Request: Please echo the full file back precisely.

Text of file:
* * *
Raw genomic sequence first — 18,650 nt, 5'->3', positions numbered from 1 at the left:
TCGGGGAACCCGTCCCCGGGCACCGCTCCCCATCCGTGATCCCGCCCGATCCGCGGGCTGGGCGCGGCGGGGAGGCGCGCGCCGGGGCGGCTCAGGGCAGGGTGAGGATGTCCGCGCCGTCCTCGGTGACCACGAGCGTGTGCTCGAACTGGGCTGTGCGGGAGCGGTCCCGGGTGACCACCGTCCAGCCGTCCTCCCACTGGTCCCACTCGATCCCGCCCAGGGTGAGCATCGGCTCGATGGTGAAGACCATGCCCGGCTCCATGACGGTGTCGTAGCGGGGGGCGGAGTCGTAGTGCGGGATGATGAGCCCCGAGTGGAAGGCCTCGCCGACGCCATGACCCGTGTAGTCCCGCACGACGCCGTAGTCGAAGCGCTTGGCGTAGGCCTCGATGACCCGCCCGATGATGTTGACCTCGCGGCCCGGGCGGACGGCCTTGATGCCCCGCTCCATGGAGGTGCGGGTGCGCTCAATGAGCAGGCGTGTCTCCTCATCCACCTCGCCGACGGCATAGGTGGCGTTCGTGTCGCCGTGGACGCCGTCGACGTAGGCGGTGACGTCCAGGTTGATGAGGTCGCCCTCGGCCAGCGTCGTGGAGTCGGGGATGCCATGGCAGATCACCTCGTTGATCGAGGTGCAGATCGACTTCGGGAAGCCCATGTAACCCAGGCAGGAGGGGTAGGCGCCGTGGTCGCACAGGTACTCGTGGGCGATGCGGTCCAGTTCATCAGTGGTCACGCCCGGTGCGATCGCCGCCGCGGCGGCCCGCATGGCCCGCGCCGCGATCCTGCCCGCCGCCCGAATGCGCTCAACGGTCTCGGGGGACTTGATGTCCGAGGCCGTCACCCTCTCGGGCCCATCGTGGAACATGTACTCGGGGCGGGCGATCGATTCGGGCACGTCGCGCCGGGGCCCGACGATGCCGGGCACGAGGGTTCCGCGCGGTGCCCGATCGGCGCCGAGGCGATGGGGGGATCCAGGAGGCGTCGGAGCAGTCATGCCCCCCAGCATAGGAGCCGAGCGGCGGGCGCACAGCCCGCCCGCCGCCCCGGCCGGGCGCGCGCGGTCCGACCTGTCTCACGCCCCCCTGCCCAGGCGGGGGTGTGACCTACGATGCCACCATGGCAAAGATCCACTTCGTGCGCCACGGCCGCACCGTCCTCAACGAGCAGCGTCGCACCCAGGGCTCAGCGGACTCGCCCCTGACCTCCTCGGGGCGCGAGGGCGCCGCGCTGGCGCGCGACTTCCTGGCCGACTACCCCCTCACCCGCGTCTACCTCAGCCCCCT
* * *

Raw genomic sequence first — 18,650 nt, 5'->3', positions numbered from 1 at the left:
TCGGGGAACCCGTCCCCGGGCACCGCTCCCCATCCGTGATCCCGCCCGATCCGCGGGCTGGGCGCGGCGGGGAGGCGCGCGCCGGGGCGGCTCAGGGCAGGGTGAGGATGTCCGCGCCGTCCTCGGTGACCACGAGCGTGTGCTCGAACTGGGCTGTGCGGGAGCGGTCCCGGGTGACCACCGTCCAGCCGTCCTCCCACTGGTCCCACTCGATCCCGCCCAGGGTGAGCATCGGCTCGATGGTGAAGACCATGCCCGGCTCCATGACGGTGTCGTAGCGGGGGGCGGAGTCGTAGTGCGGGATGATGAGCCCCGAGTGGAAGGCCTCGCCGACGCCATGACCCGTGTAGTCCCGCACGACGCCGTAGTCGAAGCGCTTGGCGTAGGCCTCGATGACCCGCCCGATGATGTTGACCTCGCGGCCCGGGCGGACGGCCTTGATGCCCCGCTCCATGGAGGTGCGGGTGCGCTCAATGAGCAGGCGTGTCTCCTCATCCACCTCGCCGACGGCATAGGTGGCGTTCGTGTCGCCGTGGACGCCGTCGACGTAGGCGGTGACGTCCAGGTTGATGAGGTCGCCCTCGGCCAGCGTCGTGGAGTCGGGGATGCCATGGCAGATCACCTCGTTGATCGAGGTGCAGATCGACTTCGGGAAGCCCATGTAACCCAGGCAGGAGGGGTAGGCGCCGTGGTCGCACAGGTACTCGTGGGCGATGCGGTCCAGTTCATCAGTGGTCACGCCCGGTGCGATCGCCGCCGCGGCGGCCCGCATGGCCCGCGCCGCGATCCTGCCCGCCGCCCGAATGCGCTCAACGGTCTCGGGGGACTTGATGTCCGAGGCCGTCACCCTCTCGGGCCCATCGTGGAACATGTACTCGGGGCGGGCGATCGATTCGGGCACGTCGCGCCGGGGCCCGACGATGCCGGGCACGAGGGTTCCGCGCGGTGCCCGATCGGCGCCGAGGCGATGGGGGGATCCAGGAGGCGTCGGAGCAGTCATGCCCCCCAGCATAGGAGCCGAGCGGCGGGCGCACAGCCCGCCCGCCGCCCCGGCCGGGCGCGCGCGGTCCGACCTGTCTCACGCCCCCCTGCCCAGGCGGGGGTGTGACCTACGATGCCACCATGGCAAAGATCCACTTCGTGCGCCACGGCCGCACCGTCCTCAACGAGCAGCGTCGCACCCAGGGCTCAGCGGACTCGCCCCTGACCTCCTCGGGGCGCGAGGGCGCCGCGCTGGCGCGCGACTTCCTGGCCGACTACCCCCTCACCCGCGTCTACCTCAGCCCCCT